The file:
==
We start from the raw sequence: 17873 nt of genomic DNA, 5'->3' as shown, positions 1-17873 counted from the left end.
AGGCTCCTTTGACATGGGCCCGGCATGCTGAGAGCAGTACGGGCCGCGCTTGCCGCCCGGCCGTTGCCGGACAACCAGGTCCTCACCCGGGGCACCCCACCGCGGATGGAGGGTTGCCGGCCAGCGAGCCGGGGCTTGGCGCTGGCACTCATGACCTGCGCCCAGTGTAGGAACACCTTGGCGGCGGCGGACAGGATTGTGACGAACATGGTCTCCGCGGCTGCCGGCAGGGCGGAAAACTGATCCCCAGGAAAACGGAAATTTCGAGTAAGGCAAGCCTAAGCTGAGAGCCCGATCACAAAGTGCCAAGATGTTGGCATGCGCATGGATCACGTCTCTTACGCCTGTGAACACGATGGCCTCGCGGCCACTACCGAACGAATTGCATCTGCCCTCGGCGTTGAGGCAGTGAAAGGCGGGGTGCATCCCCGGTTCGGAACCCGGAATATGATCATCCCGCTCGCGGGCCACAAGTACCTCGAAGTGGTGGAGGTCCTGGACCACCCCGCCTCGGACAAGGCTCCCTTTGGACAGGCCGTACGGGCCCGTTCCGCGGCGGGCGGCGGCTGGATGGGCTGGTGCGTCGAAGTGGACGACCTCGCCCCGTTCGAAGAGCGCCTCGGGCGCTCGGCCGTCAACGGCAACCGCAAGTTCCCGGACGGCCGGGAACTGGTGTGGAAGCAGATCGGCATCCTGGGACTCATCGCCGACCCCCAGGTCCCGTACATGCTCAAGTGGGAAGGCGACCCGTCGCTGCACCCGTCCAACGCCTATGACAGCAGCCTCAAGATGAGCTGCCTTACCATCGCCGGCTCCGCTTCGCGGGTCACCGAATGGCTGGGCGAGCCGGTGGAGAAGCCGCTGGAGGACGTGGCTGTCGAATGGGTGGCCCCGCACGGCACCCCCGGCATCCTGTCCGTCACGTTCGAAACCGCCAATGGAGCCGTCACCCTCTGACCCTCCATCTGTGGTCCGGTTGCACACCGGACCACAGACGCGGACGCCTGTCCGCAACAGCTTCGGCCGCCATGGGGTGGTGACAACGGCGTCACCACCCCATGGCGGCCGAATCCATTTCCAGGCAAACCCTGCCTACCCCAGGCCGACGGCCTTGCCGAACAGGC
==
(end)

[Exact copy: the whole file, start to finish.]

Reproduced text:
We start from the raw sequence: 17873 nt of genomic DNA, 5'->3' as shown, positions 1-17873 counted from the left end.
AGGCTCCTTTGACATGGGCCCGGCATGCTGAGAGCAGTACGGGCCGCGCTTGCCGCCCGGCCGTTGCCGGACAACCAGGTCCTCACCCGGGGCACCCCACCGCGGATGGAGGGTTGCCGGCCAGCGAGCCGGGGCTTGGCGCTGGCACTCATGACCTGCGCCCAGTGTAGGAACACCTTGGCGGCGGCGGACAGGATTGTGACGAACATGGTCTCCGCGGCTGCCGGCAGGGCGGAAAACTGATCCCCAGGAAAACGGAAATTTCGAGTAAGGCAAGCCTAAGCTGAGAGCCCGATCACAAAGTGCCAAGATGTTGGCATGCGCATGGATCACGTCTCTTACGCCTGTGAACACGATGGCCTCGCGGCCACTACCGAACGAATTGCATCTGCCCTCGGCGTTGAGGCAGTGAAAGGCGGGGTGCATCCCCGGTTCGGAACCCGGAATATGATCATCCCGCTCGCGGGCCACAAGTACCTCGAAGTGGTGGAGGTCCTGGACCACCCCGCCTCGGACAAGGCTCCCTTTGGACAGGCCGTACGGGCCCGTTCCGCGGCGGGCGGCGGCTGGATGGGCTGGTGCGTCGAAGTGGACGACCTCGCCCCGTTCGAAGAGCGCCTCGGGCGCTCGGCCGTCAACGGCAACCGCAAGTTCCCGGACGGCCGGGAACTGGTGTGGAAGCAGATCGGCATCCTGGGACTCATCGCCGACCCCCAGGTCCCGTACATGCTCAAGTGGGAAGGCGACCCGTCGCTGCACCCGTCCAACGCCTATGACAGCAGCCTCAAGATGAGCTGCCTTACCATCGCCGGCTCCGCTTCGCGGGTCACCGAATGGCTGGGCGAGCCGGTGGAGAAGCCGCTGGAGGACGTGGCTGTCGAATGGGTGGCCCCGCACGGCACCCCCGGCATCCTGTCCGTCACGTTCGAAACCGCCAATGGAGCCGTCACCCTCTGACCCTCCATCTGTGGTCCGGTTGCACACCGGACCACAGACGCGGACGCCTGTCCGCAACAGCTTCGGCCGCCATGGGGTGGTGACAACGGCGTCACCACCCCATGGCGGCCGAATCCATTTCCAGGCAAACCCTGCCTACCCCAGGCCGACGGCCTTGCCGAACAGGC